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Greater Flamingo



About Greater Flamingo
They breed in very large colonies in shallow water. They build cone-shaped nests made usually of mud. The female will lay 1-2 white speckled eggs, taken care of by the female for 30-32 days.

This beautiful graceful bird has to stay in shallow lakes and lagoons of salty or highly alkaline water, where it lives in large flocks of hundreds or even thousands of birds. They spend most of their time wading in the water and feeding by day and night. Each bird sweeps its bill upside down and moves it side to side while it walks forward. It uses it's tongue to rapidly pump the water in and out, and traps edible particles on the comb-like filters resembling those of plankton-feeding baleen whales.

They fly well, often in lines or V-formations, with their long necks and legs stretched out.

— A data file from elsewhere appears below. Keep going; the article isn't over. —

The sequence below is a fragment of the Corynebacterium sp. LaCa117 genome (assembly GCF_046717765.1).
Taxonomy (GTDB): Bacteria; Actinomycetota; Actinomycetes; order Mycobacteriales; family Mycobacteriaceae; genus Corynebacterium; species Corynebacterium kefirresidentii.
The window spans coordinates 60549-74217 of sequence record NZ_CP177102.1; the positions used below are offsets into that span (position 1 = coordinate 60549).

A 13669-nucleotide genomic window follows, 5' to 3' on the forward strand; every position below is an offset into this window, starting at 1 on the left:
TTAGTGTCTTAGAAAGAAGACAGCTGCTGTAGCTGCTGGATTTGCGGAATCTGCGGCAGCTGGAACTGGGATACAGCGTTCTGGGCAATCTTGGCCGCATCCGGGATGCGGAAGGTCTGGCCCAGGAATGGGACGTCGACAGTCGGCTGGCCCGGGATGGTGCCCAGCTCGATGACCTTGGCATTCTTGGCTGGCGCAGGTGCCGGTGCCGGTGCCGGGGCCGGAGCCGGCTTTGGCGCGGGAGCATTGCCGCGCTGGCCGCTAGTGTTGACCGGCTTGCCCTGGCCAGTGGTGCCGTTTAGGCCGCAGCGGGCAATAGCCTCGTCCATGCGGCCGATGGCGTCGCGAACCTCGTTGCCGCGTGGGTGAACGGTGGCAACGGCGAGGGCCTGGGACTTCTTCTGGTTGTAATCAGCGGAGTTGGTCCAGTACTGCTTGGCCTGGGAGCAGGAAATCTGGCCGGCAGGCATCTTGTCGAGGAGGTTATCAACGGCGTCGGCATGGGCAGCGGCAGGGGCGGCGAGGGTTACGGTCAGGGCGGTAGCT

Pairs may stay together for life, and all lay and incubate their eggs at the same time, so their young are all the same age.


Facts about Phoenicopterus ruber
 
What is this animal's name?

Greater Flamingo
What class is this animal assigned to?

Aves
What does this animal eat?

Small crustaceans, mollusks, insects, aquatic worms, and microscopic organisms, plus seeds, plant fragments, and small fish
Where did this animal live? Southern Europe, Africa, Southwest Asia, Central America, West Indies, and
 
Phoenicopterus ruber Facts

 

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